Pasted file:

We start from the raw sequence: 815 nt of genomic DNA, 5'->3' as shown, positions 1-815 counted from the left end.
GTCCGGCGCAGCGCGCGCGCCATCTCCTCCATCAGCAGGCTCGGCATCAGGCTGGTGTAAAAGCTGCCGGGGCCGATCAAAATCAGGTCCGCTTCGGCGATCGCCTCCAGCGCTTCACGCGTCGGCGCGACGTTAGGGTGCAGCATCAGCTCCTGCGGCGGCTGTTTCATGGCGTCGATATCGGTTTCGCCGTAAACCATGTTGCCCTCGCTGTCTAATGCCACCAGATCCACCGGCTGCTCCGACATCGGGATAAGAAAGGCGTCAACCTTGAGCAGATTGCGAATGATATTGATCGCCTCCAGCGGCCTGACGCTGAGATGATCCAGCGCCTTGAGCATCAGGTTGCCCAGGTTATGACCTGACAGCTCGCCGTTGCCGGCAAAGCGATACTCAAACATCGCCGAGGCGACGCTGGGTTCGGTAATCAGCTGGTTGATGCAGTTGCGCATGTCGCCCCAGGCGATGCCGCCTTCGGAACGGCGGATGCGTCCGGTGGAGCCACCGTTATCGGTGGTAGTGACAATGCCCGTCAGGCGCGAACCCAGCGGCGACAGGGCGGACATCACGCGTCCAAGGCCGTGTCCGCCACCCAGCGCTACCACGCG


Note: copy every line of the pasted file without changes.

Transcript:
We start from the raw sequence: 815 nt of genomic DNA, 5'->3' as shown, positions 1-815 counted from the left end.
GTCCGGCGCAGCGCGCGCGCCATCTCCTCCATCAGCAGGCTCGGCATCAGGCTGGTGTAAAAGCTGCCGGGGCCGATCAAAATCAGGTCCGCTTCGGCGATCGCCTCCAGCGCTTCACGCGTCGGCGCGACGTTAGGGTGCAGCATCAGCTCCTGCGGCGGCTGTTTCATGGCGTCGATATCGGTTTCGCCGTAAACCATGTTGCCCTCGCTGTCTAATGCCACCAGATCCACCGGCTGCTCCGACATCGGGATAAGAAAGGCGTCAACCTTGAGCAGATTGCGAATGATATTGATCGCCTCCAGCGGCCTGACGCTGAGATGATCCAGCGCCTTGAGCATCAGGTTGCCCAGGTTATGACCTGACAGCTCGCCGTTGCCGGCAAAGCGATACTCAAACATCGCCGAGGCGACGCTGGGTTCGGTAATCAGCTGGTTGATGCAGTTGCGCATGTCGCCCCAGGCGATGCCGCCTTCGGAACGGCGGATGCGTCCGGTGGAGCCACCGTTATCGGTGGTAGTGACAATGCCCGTCAGGCGCGAACCCAGCGGCGACAGGGCGGACATCACGCGTCCAAGGCCGTGTCCGCCACCCAGCGCTACCACGCG